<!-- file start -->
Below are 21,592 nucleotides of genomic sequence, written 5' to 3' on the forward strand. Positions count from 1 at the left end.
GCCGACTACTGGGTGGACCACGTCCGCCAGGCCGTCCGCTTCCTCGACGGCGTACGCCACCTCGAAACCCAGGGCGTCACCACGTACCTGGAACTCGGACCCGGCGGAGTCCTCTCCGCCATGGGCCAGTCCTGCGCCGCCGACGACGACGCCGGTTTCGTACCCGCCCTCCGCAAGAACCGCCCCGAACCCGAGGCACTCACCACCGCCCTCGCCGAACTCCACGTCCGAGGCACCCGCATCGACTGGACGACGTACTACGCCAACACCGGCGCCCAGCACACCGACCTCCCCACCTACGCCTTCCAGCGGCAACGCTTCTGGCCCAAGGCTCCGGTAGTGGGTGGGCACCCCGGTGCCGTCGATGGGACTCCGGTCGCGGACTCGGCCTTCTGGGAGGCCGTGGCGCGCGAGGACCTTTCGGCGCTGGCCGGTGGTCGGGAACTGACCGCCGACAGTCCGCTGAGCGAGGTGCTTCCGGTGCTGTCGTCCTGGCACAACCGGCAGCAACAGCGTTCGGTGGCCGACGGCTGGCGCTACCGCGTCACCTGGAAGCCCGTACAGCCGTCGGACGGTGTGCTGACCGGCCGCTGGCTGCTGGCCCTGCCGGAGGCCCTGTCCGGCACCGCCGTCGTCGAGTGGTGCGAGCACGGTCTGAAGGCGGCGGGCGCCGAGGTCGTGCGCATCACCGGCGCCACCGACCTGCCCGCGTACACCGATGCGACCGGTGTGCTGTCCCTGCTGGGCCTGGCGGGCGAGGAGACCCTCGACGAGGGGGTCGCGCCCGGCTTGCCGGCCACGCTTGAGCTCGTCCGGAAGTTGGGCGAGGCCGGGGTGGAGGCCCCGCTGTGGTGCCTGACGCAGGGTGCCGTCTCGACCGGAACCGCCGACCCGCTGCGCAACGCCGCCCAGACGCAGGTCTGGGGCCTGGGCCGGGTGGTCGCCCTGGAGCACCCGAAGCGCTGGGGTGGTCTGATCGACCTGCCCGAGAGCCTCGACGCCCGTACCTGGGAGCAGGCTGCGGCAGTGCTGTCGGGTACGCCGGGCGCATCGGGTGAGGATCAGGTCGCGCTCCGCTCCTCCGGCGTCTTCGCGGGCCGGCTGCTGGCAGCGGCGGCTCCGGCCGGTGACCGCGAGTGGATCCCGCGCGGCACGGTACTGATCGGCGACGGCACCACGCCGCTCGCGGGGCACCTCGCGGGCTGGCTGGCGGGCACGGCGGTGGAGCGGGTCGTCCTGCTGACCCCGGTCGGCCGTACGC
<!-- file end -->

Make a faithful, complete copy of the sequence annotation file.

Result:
Below are 21,592 nucleotides of genomic sequence, written 5' to 3' on the forward strand. Positions count from 1 at the left end.
GCCGACTACTGGGTGGACCACGTCCGCCAGGCCGTCCGCTTCCTCGACGGCGTACGCCACCTCGAAACCCAGGGCGTCACCACGTACCTGGAACTCGGACCCGGCGGAGTCCTCTCCGCCATGGGCCAGTCCTGCGCCGCCGACGACGACGCCGGTTTCGTACCCGCCCTCCGCAAGAACCGCCCCGAACCCGAGGCACTCACCACCGCCCTCGCCGAACTCCACGTCCGAGGCACCCGCATCGACTGGACGACGTACTACGCCAACACCGGCGCCCAGCACACCGACCTCCCCACCTACGCCTTCCAGCGGCAACGCTTCTGGCCCAAGGCTCCGGTAGTGGGTGGGCACCCCGGTGCCGTCGATGGGACTCCGGTCGCGGACTCGGCCTTCTGGGAGGCCGTGGCGCGCGAGGACCTTTCGGCGCTGGCCGGTGGTCGGGAACTGACCGCCGACAGTCCGCTGAGCGAGGTGCTTCCGGTGCTGTCGTCCTGGCACAACCGGCAGCAACAGCGTTCGGTGGCCGACGGCTGGCGCTACCGCGTCACCTGGAAGCCCGTACAGCCGTCGGACGGTGTGCTGACCGGCCGCTGGCTGCTGGCCCTGCCGGAGGCCCTGTCCGGCACCGCCGTCGTCGAGTGGTGCGAGCACGGTCTGAAGGCGGCGGGCGCCGAGGTCGTGCGCATCACCGGCGCCACCGACCTGCCCGCGTACACCGATGCGACCGGTGTGCTGTCCCTGCTGGGCCTGGCGGGCGAGGAGACCCTCGACGAGGGGGTCGCGCCCGGCTTGCCGGCCACGCTTGAGCTCGTCCGGAAGTTGGGCGAGGCCGGGGTGGAGGCCCCGCTGTGGTGCCTGACGCAGGGTGCCGTCTCGACCGGAACCGCCGACCCGCTGCGCAACGCCGCCCAGACGCAGGTCTGGGGCCTGGGCCGGGTGGTCGCCCTGGAGCACCCGAAGCGCTGGGGTGGTCTGATCGACCTGCCCGAGAGCCTCGACGCCCGTACCTGGGAGCAGGCTGCGGCAGTGCTGTCGGGTACGCCGGGCGCATCGGGTGAGGATCAGGTCGCGCTCCGCTCCTCCGGCGTCTTCGCGGGCCGGCTGCTGGCAGCGGCGGCTCCGGCCGGTGACCGCGAGTGGATCCCGCGCGGCACGGTACTGATCGGCGACGGCACCACGCCGCTCGCGGGGCACCTCGCGGGCTGGCTGGCGGGCACGGCGGTGGAGCGGGTCGTCCTGCTGACCCCGGTCGGCCGTACGC